When the world gets closer.

We help you see farther.

Sign up to our expressly international daily newsletter.

Already a subscriber? Log in .

You've reached your limit of one free article.

Get unlimited access to Worldcrunch

You can cancel anytime .


Exclusive International news coverage

Ad-free experience NEW

Weekly digital Magazine NEW

9 daily & weekly Newsletters

Access to Worldcrunch archives

Free trial

30-days free access, then $2.90
per month.

Annual Access BEST VALUE

$19.90 per year, save $14.90 compared to monthly billing.save $14.90.

Subscribe to Worldcrunch

Extra! Tsipras Blasts Sanctions Against Russia

[rebelmouse-image 27088847 alt="""" original_size="750x916" expand=1]

H Efimerida ton Sintakton, April 9, 2015

Before Greek Prime Minister Alexis Tsipras met with Russian President Vladimir Putin in Moscow Wednesday, European commentators warned that Greece could become Russia's "Trojan horse" against Brussels. But Greek newspaper H Efimerida ton Sintakton instead described the "revival of Greek-Russian relations" as a "historic opportunity for the two countries" on the front page of its Thursday edition.

Tsipras sought no financial assistance from Moscow, although his cash-strapped country is due to make a $485 million payment to the International Monetary Fund on Thursday. The solution to his country's financial woes "should be European," he said. He blasted European sanctions against Russia, in large part because Greece eager to resume agriculture exports there.

Talks between the two leaders focused on gas and energy, with a joint project to build a Greek extension to the Turkish Stream pipeline project, which could see Russian gas transported to Europe via Greece.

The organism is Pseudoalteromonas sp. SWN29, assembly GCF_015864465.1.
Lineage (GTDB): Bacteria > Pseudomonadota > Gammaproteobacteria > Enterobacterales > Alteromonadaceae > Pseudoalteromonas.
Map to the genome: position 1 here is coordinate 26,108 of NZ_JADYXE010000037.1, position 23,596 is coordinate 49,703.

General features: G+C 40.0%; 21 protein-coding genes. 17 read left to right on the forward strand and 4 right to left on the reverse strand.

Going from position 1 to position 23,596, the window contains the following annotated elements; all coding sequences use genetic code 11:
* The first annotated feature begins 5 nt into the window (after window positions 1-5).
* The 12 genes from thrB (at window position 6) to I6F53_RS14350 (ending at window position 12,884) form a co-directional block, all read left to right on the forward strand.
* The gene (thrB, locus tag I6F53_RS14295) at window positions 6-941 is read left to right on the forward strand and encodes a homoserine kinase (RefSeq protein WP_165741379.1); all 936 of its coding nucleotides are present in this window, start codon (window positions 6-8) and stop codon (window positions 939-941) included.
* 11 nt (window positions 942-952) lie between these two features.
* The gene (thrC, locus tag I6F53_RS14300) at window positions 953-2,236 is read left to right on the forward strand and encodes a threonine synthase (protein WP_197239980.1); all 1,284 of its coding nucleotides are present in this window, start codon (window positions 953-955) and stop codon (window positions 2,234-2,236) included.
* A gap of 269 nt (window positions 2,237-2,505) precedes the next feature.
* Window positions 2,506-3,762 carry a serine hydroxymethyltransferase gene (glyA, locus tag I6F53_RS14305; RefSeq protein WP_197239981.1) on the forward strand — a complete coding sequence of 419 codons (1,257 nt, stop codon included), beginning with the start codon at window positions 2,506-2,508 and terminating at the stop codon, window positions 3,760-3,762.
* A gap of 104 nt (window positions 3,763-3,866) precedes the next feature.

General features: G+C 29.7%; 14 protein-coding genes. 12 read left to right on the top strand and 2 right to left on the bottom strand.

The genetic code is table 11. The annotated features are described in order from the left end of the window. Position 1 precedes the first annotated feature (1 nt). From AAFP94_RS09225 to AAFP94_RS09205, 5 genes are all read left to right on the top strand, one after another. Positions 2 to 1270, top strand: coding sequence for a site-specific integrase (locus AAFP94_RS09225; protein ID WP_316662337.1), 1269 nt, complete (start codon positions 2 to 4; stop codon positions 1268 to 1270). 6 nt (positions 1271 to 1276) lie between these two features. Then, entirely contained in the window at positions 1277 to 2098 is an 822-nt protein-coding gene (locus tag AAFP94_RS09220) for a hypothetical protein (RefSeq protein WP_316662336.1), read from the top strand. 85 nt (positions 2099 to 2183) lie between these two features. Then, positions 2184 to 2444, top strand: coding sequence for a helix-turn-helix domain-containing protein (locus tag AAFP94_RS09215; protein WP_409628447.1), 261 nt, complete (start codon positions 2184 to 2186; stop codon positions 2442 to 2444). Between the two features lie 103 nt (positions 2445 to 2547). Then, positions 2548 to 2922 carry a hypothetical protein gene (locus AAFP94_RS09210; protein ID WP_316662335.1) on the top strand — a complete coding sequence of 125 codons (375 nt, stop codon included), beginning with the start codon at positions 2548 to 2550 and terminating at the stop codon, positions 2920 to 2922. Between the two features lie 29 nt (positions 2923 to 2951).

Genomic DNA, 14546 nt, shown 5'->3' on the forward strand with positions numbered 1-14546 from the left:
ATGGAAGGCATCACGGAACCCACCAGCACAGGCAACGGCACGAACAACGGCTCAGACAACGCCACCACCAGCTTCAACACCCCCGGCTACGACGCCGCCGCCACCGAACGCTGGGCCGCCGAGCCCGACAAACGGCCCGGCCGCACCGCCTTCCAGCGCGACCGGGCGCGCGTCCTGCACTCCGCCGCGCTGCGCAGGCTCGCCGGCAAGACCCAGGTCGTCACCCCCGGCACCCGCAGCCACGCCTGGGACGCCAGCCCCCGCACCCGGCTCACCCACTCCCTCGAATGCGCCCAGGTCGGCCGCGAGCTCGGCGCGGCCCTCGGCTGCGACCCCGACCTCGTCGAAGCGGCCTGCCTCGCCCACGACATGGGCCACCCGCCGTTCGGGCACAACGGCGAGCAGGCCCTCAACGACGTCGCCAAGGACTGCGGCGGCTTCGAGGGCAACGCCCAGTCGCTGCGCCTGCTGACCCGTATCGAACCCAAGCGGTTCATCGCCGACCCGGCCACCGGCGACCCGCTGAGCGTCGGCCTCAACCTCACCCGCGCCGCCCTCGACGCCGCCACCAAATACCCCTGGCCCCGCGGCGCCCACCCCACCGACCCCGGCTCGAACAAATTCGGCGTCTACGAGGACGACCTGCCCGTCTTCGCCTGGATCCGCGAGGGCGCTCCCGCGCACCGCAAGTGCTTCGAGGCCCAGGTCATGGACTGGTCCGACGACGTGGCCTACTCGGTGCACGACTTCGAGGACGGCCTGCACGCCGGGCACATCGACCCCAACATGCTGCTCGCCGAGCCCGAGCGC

For more coverage of the Greek crisis, read this article from L'Obs/Worldcrunch, Why Syriza's Pledge To Tax Greece's Rich Could Backfire.

ABOUT THE SOURCE: H Efimerida ton Sintakton (The Journal of Journalists) is a pro-government newspaper founded in November 2012.

You've reached your limit of free articles.

To read the full story, start your free trial today.

Get unlimited access. Cancel anytime.

Exclusive coverage from the world's top sources, in English for the first time.

Insights from the widest range of perspectives, languages and countries.


A Refuge From China's Rat Race: The Young People Flocking To Buddhist Monasteries

Unemployment, stress in the workplace, economic difficulties: more and more young Chinese graduates are flocking to monasteries to find "another school of life."

Photograph of a girl praying at a temple during Chinese Lunar New Year. She is burning incense.

Feb 20, 2015 - Huaibei, China - Chinese worshippers pray at a temple during the Lunar New Yeat

Frédéric Schaeffer

JIAXING — It's already dawn at Xianghai Temple when Lin, 26, goes to the Hall of 10,000 Buddhas for the 5:30 a.m. prayer.

Still half-asleep, the young woman joins the monks in chanting mantras and reciting sacred texts for an hour. Kneeling, she bows three times to Vairocana, also known as the Great Sun Buddha, who dominates the 42-meter-high hall representing the cosmos.

Before grabbing a vegetarian breakfast in the adjacent refectory, monks and devotees chant around the hall to the sound of drums and gongs.

"I resigned last October from the e-commerce company where I had been working for the past two years in Nanjing, and joined the temple in January, where I am now a volunteer in residence," explains the young woman, soberly dressed in black pants and a cream linen jacket.

Located in the city of Jiaxing, over a hundred kilometers from Shanghai, in eastern China, the Xianghai temple is home to some 20 permanent volunteers.

Unlike Lin, most of them only stay for a couple days or a few weeks. But for Lin, who spends most of her free time studying Buddhist texts in the temple library, the change in her life has been radical. "I used to do the same job every day, sometimes until very late at night, writing all kinds of reports for my boss. I was exhausted physically and mentally. I felt my life had no meaning," she says.

Keep reading...Show less

The latest